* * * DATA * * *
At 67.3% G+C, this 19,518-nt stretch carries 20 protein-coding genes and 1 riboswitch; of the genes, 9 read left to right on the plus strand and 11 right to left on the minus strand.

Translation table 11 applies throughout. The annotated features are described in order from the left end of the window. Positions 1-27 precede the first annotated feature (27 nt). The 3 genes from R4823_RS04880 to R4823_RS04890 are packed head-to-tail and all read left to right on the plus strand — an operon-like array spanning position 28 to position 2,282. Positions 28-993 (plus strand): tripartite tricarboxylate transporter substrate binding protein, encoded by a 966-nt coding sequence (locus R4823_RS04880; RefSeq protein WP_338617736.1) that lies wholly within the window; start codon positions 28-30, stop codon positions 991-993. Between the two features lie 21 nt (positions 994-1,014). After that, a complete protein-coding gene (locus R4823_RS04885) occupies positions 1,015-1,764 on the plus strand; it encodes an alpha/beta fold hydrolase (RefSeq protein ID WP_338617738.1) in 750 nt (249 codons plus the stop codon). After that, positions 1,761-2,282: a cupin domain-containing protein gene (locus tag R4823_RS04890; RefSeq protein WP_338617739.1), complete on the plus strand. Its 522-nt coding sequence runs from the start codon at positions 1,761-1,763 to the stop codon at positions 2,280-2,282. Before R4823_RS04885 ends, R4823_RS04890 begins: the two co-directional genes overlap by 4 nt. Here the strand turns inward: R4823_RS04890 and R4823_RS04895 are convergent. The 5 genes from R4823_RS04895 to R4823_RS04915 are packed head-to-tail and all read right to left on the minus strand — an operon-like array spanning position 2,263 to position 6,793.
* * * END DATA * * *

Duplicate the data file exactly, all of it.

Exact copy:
At 67.3% G+C, this 19,518-nt stretch carries 20 protein-coding genes and 1 riboswitch; of the genes, 9 read left to right on the plus strand and 11 right to left on the minus strand.

Translation table 11 applies throughout. The annotated features are described in order from the left end of the window. Positions 1-27 precede the first annotated feature (27 nt). The 3 genes from R4823_RS04880 to R4823_RS04890 are packed head-to-tail and all read left to right on the plus strand — an operon-like array spanning position 28 to position 2,282. Positions 28-993 (plus strand): tripartite tricarboxylate transporter substrate binding protein, encoded by a 966-nt coding sequence (locus R4823_RS04880; RefSeq protein WP_338617736.1) that lies wholly within the window; start codon positions 28-30, stop codon positions 991-993. Between the two features lie 21 nt (positions 994-1,014). After that, a complete protein-coding gene (locus R4823_RS04885) occupies positions 1,015-1,764 on the plus strand; it encodes an alpha/beta fold hydrolase (RefSeq protein ID WP_338617738.1) in 750 nt (249 codons plus the stop codon). After that, positions 1,761-2,282: a cupin domain-containing protein gene (locus tag R4823_RS04890; RefSeq protein WP_338617739.1), complete on the plus strand. Its 522-nt coding sequence runs from the start codon at positions 1,761-1,763 to the stop codon at positions 2,280-2,282. Before R4823_RS04885 ends, R4823_RS04890 begins: the two co-directional genes overlap by 4 nt. Here the strand turns inward: R4823_RS04890 and R4823_RS04895 are convergent. The 5 genes from R4823_RS04895 to R4823_RS04915 are packed head-to-tail and all read right to left on the minus strand — an operon-like array spanning position 2,263 to position 6,793.